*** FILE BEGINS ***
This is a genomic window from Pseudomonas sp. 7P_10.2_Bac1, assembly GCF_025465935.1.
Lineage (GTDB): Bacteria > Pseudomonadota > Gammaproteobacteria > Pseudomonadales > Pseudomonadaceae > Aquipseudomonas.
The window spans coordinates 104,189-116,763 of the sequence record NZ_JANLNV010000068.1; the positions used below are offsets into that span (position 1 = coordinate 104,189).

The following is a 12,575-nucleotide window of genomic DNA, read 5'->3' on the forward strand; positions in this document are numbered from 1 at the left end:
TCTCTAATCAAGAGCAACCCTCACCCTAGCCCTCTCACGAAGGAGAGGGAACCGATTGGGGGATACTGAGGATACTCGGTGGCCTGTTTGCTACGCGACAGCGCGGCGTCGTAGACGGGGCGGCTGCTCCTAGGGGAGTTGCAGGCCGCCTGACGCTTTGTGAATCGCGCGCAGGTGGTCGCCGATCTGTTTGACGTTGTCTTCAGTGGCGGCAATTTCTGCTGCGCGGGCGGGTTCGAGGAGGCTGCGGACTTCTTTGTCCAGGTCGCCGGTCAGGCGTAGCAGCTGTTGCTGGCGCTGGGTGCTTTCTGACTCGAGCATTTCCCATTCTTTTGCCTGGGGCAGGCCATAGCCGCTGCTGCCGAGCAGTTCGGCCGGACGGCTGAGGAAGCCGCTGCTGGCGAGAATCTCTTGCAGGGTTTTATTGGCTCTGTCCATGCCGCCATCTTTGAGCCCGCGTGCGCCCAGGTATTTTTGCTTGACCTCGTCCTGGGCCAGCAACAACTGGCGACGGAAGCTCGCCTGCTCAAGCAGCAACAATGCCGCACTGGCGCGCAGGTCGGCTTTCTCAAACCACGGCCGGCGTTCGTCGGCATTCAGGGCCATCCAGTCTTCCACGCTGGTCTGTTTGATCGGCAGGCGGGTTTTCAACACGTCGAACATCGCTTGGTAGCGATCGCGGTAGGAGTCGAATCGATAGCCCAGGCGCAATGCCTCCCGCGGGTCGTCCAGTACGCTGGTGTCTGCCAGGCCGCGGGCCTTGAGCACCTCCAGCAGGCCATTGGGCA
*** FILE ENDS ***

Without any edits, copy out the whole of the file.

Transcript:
This is a genomic window from Pseudomonas sp. 7P_10.2_Bac1, assembly GCF_025465935.1.
Lineage (GTDB): Bacteria > Pseudomonadota > Gammaproteobacteria > Pseudomonadales > Pseudomonadaceae > Aquipseudomonas.
The window spans coordinates 104,189-116,763 of the sequence record NZ_JANLNV010000068.1; the positions used below are offsets into that span (position 1 = coordinate 104,189).

The following is a 12,575-nucleotide window of genomic DNA, read 5'->3' on the forward strand; positions in this document are numbered from 1 at the left end:
TCTCTAATCAAGAGCAACCCTCACCCTAGCCCTCTCACGAAGGAGAGGGAACCGATTGGGGGATACTGAGGATACTCGGTGGCCTGTTTGCTACGCGACAGCGCGGCGTCGTAGACGGGGCGGCTGCTCCTAGGGGAGTTGCAGGCCGCCTGACGCTTTGTGAATCGCGCGCAGGTGGTCGCCGATCTGTTTGACGTTGTCTTCAGTGGCGGCAATTTCTGCTGCGCGGGCGGGTTCGAGGAGGCTGCGGACTTCTTTGTCCAGGTCGCCGGTCAGGCGTAGCAGCTGTTGCTGGCGCTGGGTGCTTTCTGACTCGAGCATTTCCCATTCTTTTGCCTGGGGCAGGCCATAGCCGCTGCTGCCGAGCAGTTCGGCCGGACGGCTGAGGAAGCCGCTGCTGGCGAGAATCTCTTGCAGGGTTTTATTGGCTCTGTCCATGCCGCCATCTTTGAGCCCGCGTGCGCCCAGGTATTTTTGCTTGACCTCGTCCTGGGCCAGCAACAACTGGCGACGGAAGCTCGCCTGCTCAAGCAGCAACAATGCCGCACTGGCGCGCAGGTCGGCTTTCTCAAACCACGGCCGGCGTTCGTCGGCATTCAGGGCCATCCAGTCTTCCACGCTGGTCTGTTTGATCGGCAGGCGGGTTTTCAACACGTCGAACATCGCTTGGTAGCGATCGCGGTAGGAGTCGAATCGATAGCCCAGGCGCAATGCCTCCCGCGGGTCGTCCAGTACGCTGGTGTCTGCCAGGCCGCGGGCCTTGAGCACCTCCAGCAGGCCATTGGGCA